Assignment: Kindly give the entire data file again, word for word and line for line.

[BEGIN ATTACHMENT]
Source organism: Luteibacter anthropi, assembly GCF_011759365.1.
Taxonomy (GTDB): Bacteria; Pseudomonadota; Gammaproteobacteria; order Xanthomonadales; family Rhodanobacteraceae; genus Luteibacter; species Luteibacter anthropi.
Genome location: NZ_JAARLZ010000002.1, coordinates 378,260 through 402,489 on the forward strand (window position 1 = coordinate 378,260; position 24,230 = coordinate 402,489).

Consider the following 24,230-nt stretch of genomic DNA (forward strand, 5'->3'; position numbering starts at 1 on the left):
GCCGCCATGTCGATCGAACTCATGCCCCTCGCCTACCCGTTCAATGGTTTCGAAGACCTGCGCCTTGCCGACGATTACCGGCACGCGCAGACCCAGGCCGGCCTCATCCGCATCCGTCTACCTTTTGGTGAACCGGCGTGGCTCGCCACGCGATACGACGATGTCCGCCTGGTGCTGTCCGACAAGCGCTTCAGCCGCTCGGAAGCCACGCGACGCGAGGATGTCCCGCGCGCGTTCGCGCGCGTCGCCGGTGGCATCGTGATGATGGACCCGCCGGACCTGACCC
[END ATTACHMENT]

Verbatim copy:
Source organism: Luteibacter anthropi, assembly GCF_011759365.1.
Taxonomy (GTDB): Bacteria; Pseudomonadota; Gammaproteobacteria; order Xanthomonadales; family Rhodanobacteraceae; genus Luteibacter; species Luteibacter anthropi.
Genome location: NZ_JAARLZ010000002.1, coordinates 378,260 through 402,489 on the forward strand (window position 1 = coordinate 378,260; position 24,230 = coordinate 402,489).

Consider the following 24,230-nt stretch of genomic DNA (forward strand, 5'->3'; position numbering starts at 1 on the left):
GCCGCCATGTCGATCGAACTCATGCCCCTCGCCTACCCGTTCAATGGTTTCGAAGACCTGCGCCTTGCCGACGATTACCGGCACGCGCAGACCCAGGCCGGCCTCATCCGCATCCGTCTACCTTTTGGTGAACCGGCGTGGCTCGCCACGCGATACGACGATGTCCGCCTGGTGCTGTCCGACAAGCGCTTCAGCCGCTCGGAAGCCACGCGACGCGAGGATGTCCCGCGCGCGTTCGCGCGCGTCGCCGGTGGCATCGTGATGATGGACCCGCCGGACCTGACCC